International

Progress Slow in Addressing Child Malnutrition in Developing Countries

By Sean Cavanagh — May 09, 2006 1 min read
  • Save to favorites
  • Print

More than one-quarter of all children younger than 5 living in the world’s developing countries are underweight, a major sign of malnutrition and susceptibility to disease, a new report finds.

“Progress for Children: A Report Card on Nutrition” is posted by UNICEF.

UNICEF has also posted further information from the report, such as an interactive map, photo essay, and a video (High or Low bandwidth version) on nutrition and children. (RealPlayer required for viewing).

The study released last week by unicef says that the percentage of such children has fallen from 33 percent to 28 percent since 1990. But that progress is insufficient to address what amounts to an epidemic, it concludes, and not rapid enough to meet the United Nations’ goal of halving the proportion of children who are underweight by 2015.

Poor nutrition contributes to more than half the deaths of children younger than 5 each year, or about 5.6 million worldwide.

“Progress for Children: A Report Card on Nutrition” found that 75 percent of those underweight children are concentrated in 10 countries. The South Asian region had the highest percentage, at 46 percent. Three nations there—Bangladesh, India, and Pakistan—account for half of all the world’s underweight children. Forty-seven percent of India’s children younger than 5 are underweight. Only 2 percent of children in the United States, by contrast, weigh too little, according to the report.

Two regions—Latin America and the Caribbean and East Asia and the Pacific—are meeting unicef targets for reducing the percentage of underweight children. China, in particular, has reduced its proportion by an average of almost 7 percent a year, exceeding the agency’s goals of 2.6 percent. Unicef’s analysis is based on information collected from 190 U.N. member countries.

The New York City-based unicef works in 155 countries to improve health, education, and economic opportunities for children.

Related Tags:

A version of this article appeared in the May 10, 2006 edition of Education Week as Progress Slow in Addressing Child Malnutrition in Developing Countries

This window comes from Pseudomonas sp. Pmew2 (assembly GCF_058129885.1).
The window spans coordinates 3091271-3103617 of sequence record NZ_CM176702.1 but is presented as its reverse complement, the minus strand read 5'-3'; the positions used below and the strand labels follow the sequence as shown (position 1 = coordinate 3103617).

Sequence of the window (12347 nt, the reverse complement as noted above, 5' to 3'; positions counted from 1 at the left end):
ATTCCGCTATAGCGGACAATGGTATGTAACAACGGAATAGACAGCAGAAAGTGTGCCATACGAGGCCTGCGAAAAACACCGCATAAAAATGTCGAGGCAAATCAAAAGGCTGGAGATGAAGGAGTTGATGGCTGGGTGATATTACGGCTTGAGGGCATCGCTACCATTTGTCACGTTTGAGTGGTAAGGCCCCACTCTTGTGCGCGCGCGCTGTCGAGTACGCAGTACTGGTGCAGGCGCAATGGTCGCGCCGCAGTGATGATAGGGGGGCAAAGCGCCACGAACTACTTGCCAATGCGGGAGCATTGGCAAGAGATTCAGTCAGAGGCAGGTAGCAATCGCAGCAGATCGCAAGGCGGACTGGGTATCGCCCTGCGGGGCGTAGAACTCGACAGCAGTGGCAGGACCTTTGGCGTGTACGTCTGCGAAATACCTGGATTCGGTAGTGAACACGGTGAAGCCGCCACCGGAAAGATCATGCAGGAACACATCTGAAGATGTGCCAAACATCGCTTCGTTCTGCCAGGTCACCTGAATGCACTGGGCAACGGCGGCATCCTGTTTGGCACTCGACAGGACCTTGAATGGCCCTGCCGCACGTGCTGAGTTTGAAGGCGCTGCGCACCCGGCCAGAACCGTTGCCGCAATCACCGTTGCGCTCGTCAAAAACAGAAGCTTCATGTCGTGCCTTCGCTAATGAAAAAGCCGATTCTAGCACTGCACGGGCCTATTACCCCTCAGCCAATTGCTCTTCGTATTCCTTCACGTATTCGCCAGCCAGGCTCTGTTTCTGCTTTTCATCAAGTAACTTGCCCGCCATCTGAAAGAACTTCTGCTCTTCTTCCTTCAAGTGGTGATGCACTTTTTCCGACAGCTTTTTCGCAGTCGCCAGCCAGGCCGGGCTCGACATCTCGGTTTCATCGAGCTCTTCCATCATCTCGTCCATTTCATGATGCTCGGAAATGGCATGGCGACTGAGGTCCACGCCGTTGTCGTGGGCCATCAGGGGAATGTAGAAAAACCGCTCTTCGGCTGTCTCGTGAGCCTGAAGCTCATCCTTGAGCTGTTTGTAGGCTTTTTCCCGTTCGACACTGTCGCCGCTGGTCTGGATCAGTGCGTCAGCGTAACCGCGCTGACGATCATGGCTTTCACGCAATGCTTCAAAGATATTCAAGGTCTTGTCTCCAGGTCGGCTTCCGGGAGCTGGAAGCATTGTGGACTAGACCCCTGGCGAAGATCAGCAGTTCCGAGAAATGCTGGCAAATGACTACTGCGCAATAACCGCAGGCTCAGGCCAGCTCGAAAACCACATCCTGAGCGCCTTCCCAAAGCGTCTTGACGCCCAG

Events

This content is provided by our sponsor. It is not written by and does not necessarily reflect the views of Education Week's editorial staff.
Sponsor
Reading & Literacy Webinar
Your Questions on the Science of Reading, Answered
Dive into the Science of Reading with K-12 leaders. Discover strategies, policy insights, and more in our webinar.
Content provided by Otus
Mathematics Live Online Discussion A Seat at the Table: Breaking the Cycle: How Districts are Turning around Dismal Math Scores
Math myth: Students just aren't good at it? Join us & learn how districts are boosting math scores.
This content is provided by our sponsor. It is not written by and does not necessarily reflect the views of Education Week's editorial staff.
Sponsor
Student Achievement Webinar
How To Tackle The Biggest Hurdles To Effective Tutoring
Learn how districts overcome the three biggest challenges to implementing high-impact tutoring with fidelity: time, talent, and funding.
Content provided by Saga Education

EdWeek Top School Jobs

Teacher Jobs
Search over ten thousand teaching jobs nationwide — elementary, middle, high school and more.
View Jobs
Principal Jobs
Find hundreds of jobs for principals, assistant principals, and other school leadership roles.
View Jobs
Administrator Jobs
Over a thousand district-level jobs: superintendents, directors, more.
View Jobs
Support Staff Jobs
Search thousands of jobs, from paraprofessionals to counselors and more.
View Jobs

Read Next

International What the Research Says It's Not Just U.S. Students. Civics Scores Have Dropped Around the World
Eighth graders are less engaged and knowledgeable about government than they were before the pandemic, a global study finds.
5 min read
vote ballot initiatives money 1371378601 01
LAUDISENO/iStock/Getty and EdWeek
International England Pushes for Cellphone Bans in Schools. Could the U.S. Be Next?
England is the latest country seeking to keep cellphones out of class.
3 min read
Tight crop photo of a student looking at their cellphone during class. The background is blurred, but shows students wearing uniforms.
E+
International Photos PHOTOS: Take a Round-the-World Tour of the Return to School
Here's what back to school looks like in classrooms around the globe.
1 min read
A teacher gives a lesson on the first day of school at a cadet lyceum in Kyiv, Ukraine on Sept. 4, 2023.
Young cadets sing the national anthem during a ceremony on the first day of school at a cadet lyceum in Kyiv, Ukraine, on Sept. 4, 2023.
Efrem Lukatsky/AP
International Opinion School Reform Is Tough All Over, Not Just in the U.S.
Even though some reforms produce evidence of student success, that often isn't enough to overcome political hurdles.
6 min read
Image shows a multi-tailed arrow hitting the bullseye of a target.
DigitalVision Vectors/Getty